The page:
In Response to “What THON Means to Me”
Let me start by saying that my fellow editor, Kevin, did no wrong in publishing his post. He initiated public criticism of THON, something most irrationally fear, and is necessary to the vitality of the program. His concerns are valid, and only seek to craft a more dynamic philanthropy. This is what opinion columns are all about.
However, what he is arguing for, in large, is for all people to destroy the ego. I can tell you that no philosopher has ever been able to solve this dilemma, hence why this would be considered idealism. No matter what we become involved with in our life, our motives will always differ from others. You can ask someone to monitor their behavior, but you cannot ask them to alter their motivation. That duty solely belongs to the individual, so as long as they do their duties, and do not tarnish THON, what does it matter?
And quite often, it is difficult for one to find honest purpose without an experience of exceptional inspiration. This is where we see THON Weekend come in. No, THON is not simply there for our own betterment. As an R&R Committee Member (and Security Leader) of two years, I can guarantee that I have interacted with more families and children than any that have not been in a committee, and this weekend means the world to them. If you read through our THON Weekend posts, you would have seen in the Whitehead and Carrano family posts, it is stated that for both Emily and Lauren (respectively), THON means more to them than Christmas. There is no denying THON Weekend is at least equally as fun for the families as it is for us.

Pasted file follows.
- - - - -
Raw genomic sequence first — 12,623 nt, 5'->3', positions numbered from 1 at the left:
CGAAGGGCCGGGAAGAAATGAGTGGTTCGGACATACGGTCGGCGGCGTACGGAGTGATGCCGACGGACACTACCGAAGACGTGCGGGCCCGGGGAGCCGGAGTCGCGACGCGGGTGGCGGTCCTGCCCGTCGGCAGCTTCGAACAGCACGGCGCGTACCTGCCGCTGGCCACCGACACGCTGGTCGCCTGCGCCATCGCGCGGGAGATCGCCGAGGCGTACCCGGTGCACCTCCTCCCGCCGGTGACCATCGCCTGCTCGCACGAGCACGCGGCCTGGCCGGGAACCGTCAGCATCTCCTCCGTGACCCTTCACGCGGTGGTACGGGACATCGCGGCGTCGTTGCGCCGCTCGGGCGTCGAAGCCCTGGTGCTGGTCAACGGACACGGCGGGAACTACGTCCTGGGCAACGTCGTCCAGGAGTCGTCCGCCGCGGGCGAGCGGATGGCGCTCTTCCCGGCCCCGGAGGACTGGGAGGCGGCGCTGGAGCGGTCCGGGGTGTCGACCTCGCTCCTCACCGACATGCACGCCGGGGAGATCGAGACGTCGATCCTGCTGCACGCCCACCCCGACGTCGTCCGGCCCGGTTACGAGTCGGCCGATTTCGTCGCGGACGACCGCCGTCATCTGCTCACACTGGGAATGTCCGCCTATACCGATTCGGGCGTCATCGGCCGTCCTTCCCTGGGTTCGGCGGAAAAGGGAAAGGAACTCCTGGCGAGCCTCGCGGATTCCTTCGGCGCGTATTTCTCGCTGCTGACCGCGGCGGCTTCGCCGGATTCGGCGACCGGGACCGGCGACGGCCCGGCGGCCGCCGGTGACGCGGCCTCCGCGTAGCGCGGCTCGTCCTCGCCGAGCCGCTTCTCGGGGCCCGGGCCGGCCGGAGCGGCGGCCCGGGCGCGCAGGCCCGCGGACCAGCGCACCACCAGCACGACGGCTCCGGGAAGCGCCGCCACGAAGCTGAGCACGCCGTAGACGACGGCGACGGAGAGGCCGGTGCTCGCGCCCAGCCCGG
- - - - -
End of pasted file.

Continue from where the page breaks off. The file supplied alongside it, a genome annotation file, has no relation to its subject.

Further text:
However, would it be so terrible that THON Weekend not only sought to provide both normality (kids can be kids with no doctors around and parents can relax) and the extraordinary (two day celebration in honor of the kids; endless games, music and fun; $10.86 million dollars raised that will substantially ease each families lives) for the families, but to help better each one of us? For us to do greater good, we must grow ourselves. Yes, it shouldn’t necessarily take such a huge festival to achieve self-improvement, but THON Weekend has already found purpose in the children, so why not enjoy ourselves?
Now this is where it may be hard for people who are not heavily involved with a committee or organization to understand, but when you spend all year attending meetings, getting to know all your committee/organization members, reading the amazing and tragic tales of many of the families, and sharing your personal beliefs behind why you THON, THON Weekend naturally means more. None of you would argue that you get back what you give. Like Kevin, and many more, I didn’t miss a moment of this past THON Weekend, and through my duties, I went through emotion after emotion. Exhaustion challenged my ability to stay positive and passionate, and while there were moments that I faltered, my love for the cause always came through.
All this being said, I do agree that THON needs to constantly re-evaluate their rules. If THON is indeed filled with people who are in it for the wrong reason, then where do we seek an outlet for improvement? The THON captains, organization leaders, and overalls. I would consider you a fool if you believe any of these people were in THON just for booze and/or babes, because knowing many personally (some being some of the best of friends I have in Happy Valley), their lives are busy as hell from the day they are hired ’til THON Weekend ends (and, for some, beyond). They sacrifice almost every weekend’s festivities, rarely having any time for leisure. Sit down with any of these leaders, and there is a near certain chance you are going to get the conversation you are looking for.
And, if your ideas are true, they will not go unheard.
One point that Kevin makes that I think we all can learn from and implement immediately is the ending of all petty gloating. Yes, what we have accomplished this year is nothing short of spectacular, and we should be very proud of ourselves. However, we must only take satisfaction through our continued service. With greater awareness comes greater responsibility, and so we must take it upon ourselves to act with humility. Instead of creating a Facebook group, or designing shirts that pretentiously attempt to prove how much better our school is, direct your excitement toward what will make THON even more successful next year.
For more of my thoughts on how THON can improve, read here.